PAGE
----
Construction professionals at work

Nate Budde is the CLO and General Counsel at Levelset. He is an expert on construction law and has years of experience advising construction firms on how best to manage legal and financial risk. As head of Levelset‘s legal department, Nate oversees and manages the Lien Genome™ as well as Levelset‘s products and resources. The following interview was conducted on June 21, 2016.

Lien laws have existed in America since the 18th century. Why are they still changing? Shouldn’t we have figured it out by now?

You’d think. However, several factors continue to influence the evolution of lien law, and prevent these laws from ever reaching a point of stasis.

First, there are competing interests. Tension – or rather, perceived tension – between parties on different levels of the contracting chain is a major factor that continues to push lien laws to change. Everyone wants to mitigate risk, or shift it to other parties. Lobbying by groups that feel they are unfairly at risk is one of the main causes of lien law modifications.

Second, streamlining lien law is another reason those laws are modified. A large number of laws governing mechanics lien and bond claim processes are antiquated. Many changes to lien laws are made to make the law more clear (sometimes this is accomplished, sometimes it is not) or to modernize the laws in practice (for example, some states have implemented online construction registries to handle legal documents and laws must be changed to reflect this).

What kind of changes are typical?

There’s no such thing as a “typical” change to lien law, but a typical impetus for change is that people are trying to modernize the law or bring more protection to their constituents. If I had to come up with a “typical” change, despite just saying there was no such thing, I would say that there is more of a trend toward providing notice rather than doing away with those requirements, and it’s not unusual to see states discussing some sort of electronic database.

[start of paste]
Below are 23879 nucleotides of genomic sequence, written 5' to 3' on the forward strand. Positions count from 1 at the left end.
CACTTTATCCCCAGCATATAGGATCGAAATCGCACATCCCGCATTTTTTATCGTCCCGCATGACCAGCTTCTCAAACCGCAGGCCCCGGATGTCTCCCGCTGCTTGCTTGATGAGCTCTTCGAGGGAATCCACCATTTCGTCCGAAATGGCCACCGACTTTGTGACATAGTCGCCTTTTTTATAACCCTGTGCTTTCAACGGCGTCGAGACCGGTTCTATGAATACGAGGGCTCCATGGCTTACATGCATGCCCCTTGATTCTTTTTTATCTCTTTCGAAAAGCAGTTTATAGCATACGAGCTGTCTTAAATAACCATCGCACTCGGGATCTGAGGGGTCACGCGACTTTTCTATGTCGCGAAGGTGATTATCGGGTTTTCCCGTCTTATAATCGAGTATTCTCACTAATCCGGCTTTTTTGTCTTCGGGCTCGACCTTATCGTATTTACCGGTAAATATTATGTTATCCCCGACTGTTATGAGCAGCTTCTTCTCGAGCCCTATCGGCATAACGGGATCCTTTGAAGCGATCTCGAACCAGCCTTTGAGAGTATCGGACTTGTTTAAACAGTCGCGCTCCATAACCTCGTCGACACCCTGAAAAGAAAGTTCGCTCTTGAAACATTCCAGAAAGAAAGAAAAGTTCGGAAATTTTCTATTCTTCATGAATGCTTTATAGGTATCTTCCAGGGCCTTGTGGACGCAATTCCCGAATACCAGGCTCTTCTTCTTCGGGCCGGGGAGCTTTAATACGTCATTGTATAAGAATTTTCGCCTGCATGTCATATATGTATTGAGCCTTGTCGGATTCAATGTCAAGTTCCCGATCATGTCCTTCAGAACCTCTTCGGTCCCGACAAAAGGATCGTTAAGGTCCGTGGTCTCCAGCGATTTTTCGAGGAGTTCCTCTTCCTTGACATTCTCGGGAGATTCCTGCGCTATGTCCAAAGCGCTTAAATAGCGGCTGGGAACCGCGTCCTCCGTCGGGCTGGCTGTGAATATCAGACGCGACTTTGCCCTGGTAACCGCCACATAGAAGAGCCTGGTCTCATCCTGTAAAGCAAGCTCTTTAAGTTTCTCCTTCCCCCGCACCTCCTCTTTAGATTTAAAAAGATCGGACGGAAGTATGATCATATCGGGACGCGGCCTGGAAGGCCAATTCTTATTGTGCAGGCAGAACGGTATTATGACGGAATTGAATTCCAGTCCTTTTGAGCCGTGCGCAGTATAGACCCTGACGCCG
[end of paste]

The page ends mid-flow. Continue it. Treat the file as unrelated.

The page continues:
Do changes generally occur at the state level? Or can some changes in law apply just to a specific county or city?

Actual changes to lien law always occur at the state level. Changes to the Miller Act, however, apply nationwide since the Miller Act covers to projects sponsored by the federal government in any state. Specific document formatting or filing requirements can change at the individual county level, however – stuff like the required margins.

Are there consequences for failing to keep up with changes? What are the risks?

The risk of failing to keep up with changes in lien law is losing your lien rights.

If a new mechanics lien form is required by an update to your state’s lien law, or if a preliminary notice requirement is instituted, or a deadline is modified, any mechanics lien you file may be invalidated, leaving you with limited options in the event of nonpayment.

Is engaging an attorney the best way to keep up with lien law changes?

No. Small companies rarely have the budget to keep an attorney on deck to track and interpret lien law changes. Even for larger companies that do have the resources and the bandwidth, retaining an attorney for this purpose is not the best use of resources.

So what is the best way for construction companies, especially small firms, to keep up with changes to lien law?

The best way to keep up with lien law changes is to follow trusted and reliable sources of information. You can keep track of changes with news alerts from google and other sources, and various legal or construction blogs.

A great way to learn about changes nationwide is to read Levelset’s legal updates. We publish Lien Law Alerts whenever lien laws are altered, or interesting cases are decided. These alerts are written as digestible, easy-to-read articles.

Sign up to get lien law alerts from Levelset.

Where does Levelset get its information on lien law changes?

We get information from a lot of places. We can even be alerted before changes are even made. We get updates when lien law changes are contemplated, when bills are drafted and presented to state legislatures, then we follow them through legislative sites to see whether the changes are (or are not) actually drafted into law. We also consistently and thoroughly comb through cases through various legal research tools.

Then we distill, prioritize, aggregate, and write about these changes in a clear, straightforward manner so it’s easy for you to understand the relevance of changes without needing to sift through complex legal language.

How is Levelset qualified to interpret these laws?

Both myself and Levelset’s CEO, Scott Wolfe, Jr, were practicing construction attorneys before devoting our full time to Levelset. I manage our legal team, and one of our core responsibilities is keeping up with lien law changes to ensure that they are reflected in the Lien Genome™ and also in our free, publicly-available resources.


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